During this period of prolonged school closures, we are all adapting to new realities of daily life in our own ways. We each have our own coping skills, routines (intentional or not), patterns that make up the rhythms of life. Without the physically, socially, and emotionally immersive experience of school and work, we add up new webs of behaviors, creating a new/abnormal sense of daily life that for most of us is completely novel.
And yet, there are myriad ways we collectively engage in routine, in social dynamics, in group narratives. And for young people everywhere, this social distancing has not eliminated the need to experiment and build a sense of identity. Adolescents and teens everywhere are still engaged in the process of differentiating their unique selves from their families, as they also spend more time at home with them and participate in family roles more regularly than before. I realized recently in a session with a client how much of a role mass media is playing in that process for youth right now.
While young people can’t meet together at school or in the community to participate in these exploratory behaviors with their peers, they are finding other spaces and creative mechanisms for continuing these critical developmental experiences. Whether it’s through video games, TV series, movies, music, manga, or other reading material, teens are using immersive virtual experiences to explore their concepts of self. I’ve spent a lot of time recently in sessions with young people engaging in a reflective process about what media they are consuming in order to support this. When a young person is telling me about a TV show they are watching, they are not simply relating a passive escapist activity, they are curating which aspects of the plot, characters, literary and artistic devices, and themes to share. They are piecing together parts of the deeper narratives, cultural and social values, and shared identity points with characters that they relate to and feel significant to them. This curational process of reflecting may look very different from being immersed in a group of peers, but the building of a sense of self continues. Initially I struggled to understand and recognize the significance of this in a therapeutic process, but as social distancing and remote services continue, I am seeing this with more clarity.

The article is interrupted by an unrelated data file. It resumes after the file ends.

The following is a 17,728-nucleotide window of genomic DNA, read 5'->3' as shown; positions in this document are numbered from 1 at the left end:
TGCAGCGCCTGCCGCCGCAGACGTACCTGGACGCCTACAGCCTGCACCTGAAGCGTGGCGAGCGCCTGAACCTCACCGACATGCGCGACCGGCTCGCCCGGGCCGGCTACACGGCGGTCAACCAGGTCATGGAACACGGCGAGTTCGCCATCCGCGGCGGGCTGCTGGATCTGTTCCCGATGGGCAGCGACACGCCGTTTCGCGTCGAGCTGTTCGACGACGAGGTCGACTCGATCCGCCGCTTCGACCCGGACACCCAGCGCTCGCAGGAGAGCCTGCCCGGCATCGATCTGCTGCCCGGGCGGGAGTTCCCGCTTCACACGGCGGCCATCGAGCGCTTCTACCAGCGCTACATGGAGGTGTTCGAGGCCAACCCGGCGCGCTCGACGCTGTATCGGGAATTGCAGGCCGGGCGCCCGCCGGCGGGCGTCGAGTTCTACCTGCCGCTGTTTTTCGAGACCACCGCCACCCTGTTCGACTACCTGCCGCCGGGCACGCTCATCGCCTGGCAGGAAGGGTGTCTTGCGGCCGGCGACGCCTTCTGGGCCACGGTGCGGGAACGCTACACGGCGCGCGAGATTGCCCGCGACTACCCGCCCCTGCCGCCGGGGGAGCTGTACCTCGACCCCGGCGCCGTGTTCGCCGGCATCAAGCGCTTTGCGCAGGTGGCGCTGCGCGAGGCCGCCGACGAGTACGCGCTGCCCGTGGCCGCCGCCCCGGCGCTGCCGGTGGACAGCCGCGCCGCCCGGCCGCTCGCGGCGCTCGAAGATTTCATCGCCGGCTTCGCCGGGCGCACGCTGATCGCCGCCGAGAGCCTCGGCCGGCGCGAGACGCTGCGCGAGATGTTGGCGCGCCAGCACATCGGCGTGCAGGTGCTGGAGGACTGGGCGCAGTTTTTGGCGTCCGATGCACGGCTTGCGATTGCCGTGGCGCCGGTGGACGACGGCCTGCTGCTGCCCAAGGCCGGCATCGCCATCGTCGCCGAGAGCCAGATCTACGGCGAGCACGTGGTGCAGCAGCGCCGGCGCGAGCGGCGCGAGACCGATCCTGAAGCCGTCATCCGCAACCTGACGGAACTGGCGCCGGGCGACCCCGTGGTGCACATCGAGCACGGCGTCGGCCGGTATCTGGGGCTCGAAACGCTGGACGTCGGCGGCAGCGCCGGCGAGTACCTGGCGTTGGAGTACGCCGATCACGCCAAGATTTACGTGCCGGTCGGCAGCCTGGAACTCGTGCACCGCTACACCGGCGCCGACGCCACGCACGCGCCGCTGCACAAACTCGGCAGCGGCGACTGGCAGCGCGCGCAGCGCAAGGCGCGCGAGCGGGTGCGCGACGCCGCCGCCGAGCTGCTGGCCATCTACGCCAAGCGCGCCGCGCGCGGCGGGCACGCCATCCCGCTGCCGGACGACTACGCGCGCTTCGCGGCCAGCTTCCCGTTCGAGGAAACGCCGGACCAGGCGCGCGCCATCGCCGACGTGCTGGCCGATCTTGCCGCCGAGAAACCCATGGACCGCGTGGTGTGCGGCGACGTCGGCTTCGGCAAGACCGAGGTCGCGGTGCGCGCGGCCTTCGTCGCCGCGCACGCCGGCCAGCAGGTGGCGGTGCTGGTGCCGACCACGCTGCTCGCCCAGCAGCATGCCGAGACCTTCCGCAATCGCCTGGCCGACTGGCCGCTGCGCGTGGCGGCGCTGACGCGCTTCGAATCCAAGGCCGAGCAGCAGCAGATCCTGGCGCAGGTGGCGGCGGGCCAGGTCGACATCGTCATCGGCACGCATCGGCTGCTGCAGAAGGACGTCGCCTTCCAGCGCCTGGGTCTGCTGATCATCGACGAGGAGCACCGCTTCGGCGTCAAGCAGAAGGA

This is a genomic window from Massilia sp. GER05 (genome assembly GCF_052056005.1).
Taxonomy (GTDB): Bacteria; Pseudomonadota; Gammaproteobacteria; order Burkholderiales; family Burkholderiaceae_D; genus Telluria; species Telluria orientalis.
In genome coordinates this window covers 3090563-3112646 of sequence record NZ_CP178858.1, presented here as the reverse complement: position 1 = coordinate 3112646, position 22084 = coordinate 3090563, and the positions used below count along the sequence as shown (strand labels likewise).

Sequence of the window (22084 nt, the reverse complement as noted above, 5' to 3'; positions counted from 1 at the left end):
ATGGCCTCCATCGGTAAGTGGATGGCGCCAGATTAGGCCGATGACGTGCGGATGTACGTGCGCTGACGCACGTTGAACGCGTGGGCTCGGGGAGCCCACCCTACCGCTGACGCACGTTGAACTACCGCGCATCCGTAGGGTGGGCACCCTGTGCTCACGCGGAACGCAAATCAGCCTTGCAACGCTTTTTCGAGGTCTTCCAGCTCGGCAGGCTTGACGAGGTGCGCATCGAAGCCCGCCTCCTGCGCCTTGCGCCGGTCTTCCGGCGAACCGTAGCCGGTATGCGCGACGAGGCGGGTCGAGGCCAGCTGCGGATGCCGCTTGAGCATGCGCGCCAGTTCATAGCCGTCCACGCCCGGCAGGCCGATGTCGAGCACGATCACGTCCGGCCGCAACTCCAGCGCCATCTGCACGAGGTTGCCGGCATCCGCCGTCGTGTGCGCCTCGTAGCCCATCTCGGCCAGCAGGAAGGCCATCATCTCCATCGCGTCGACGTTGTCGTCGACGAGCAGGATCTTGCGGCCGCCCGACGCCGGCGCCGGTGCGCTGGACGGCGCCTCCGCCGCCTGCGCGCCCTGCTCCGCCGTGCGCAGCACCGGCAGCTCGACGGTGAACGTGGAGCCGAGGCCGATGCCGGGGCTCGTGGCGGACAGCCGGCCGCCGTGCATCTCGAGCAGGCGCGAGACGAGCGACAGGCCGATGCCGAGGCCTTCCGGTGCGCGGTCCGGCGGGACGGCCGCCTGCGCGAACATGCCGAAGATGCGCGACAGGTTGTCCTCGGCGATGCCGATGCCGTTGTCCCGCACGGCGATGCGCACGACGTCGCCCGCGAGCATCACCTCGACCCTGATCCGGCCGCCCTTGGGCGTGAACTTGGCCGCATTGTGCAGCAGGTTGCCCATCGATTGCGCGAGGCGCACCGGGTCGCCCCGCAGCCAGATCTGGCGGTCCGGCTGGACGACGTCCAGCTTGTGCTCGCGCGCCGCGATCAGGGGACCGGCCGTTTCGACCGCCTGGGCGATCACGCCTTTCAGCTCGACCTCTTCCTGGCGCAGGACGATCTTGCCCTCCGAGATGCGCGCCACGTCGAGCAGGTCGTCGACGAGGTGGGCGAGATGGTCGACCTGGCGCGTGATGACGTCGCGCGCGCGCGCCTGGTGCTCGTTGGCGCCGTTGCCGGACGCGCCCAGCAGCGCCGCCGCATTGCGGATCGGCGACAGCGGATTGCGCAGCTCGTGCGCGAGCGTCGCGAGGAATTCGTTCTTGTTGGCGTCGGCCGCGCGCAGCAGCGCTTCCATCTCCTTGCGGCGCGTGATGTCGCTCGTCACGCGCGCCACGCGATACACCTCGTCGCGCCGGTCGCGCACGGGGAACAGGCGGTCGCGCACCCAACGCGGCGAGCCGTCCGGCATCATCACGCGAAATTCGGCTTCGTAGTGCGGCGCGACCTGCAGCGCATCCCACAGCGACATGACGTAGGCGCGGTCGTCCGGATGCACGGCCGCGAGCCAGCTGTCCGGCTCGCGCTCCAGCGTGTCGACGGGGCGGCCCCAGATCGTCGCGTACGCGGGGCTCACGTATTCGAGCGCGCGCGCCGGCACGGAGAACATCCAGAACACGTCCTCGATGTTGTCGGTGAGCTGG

Witnessing a young person engage in that reflective process, learning which characters they relate to, admire, strive to be like, and feel an aversion to is all social-emotional learning. Who ever said there is nothing to be learned about ourselves from learning about vampires? Maybe it’s enriching to imagine ourselves outside the scope of standard human experiences, maybe it’s possible young people exploring their identities in this way will have extra creative thinking skills that will allow them to shape the future in ways we can’t even imagine. There’s no way for us to fully understand the range of impacts of this moment on young people’s social-emotional development. We already know many of the negative and disparate impacts on our communities across socioeconomic and racial lines. There is no living precedent for the suffering of this moment in time that we are collectively immersed in; we can acknowledge the incredible resilience of young people that is emerging through that suffering.
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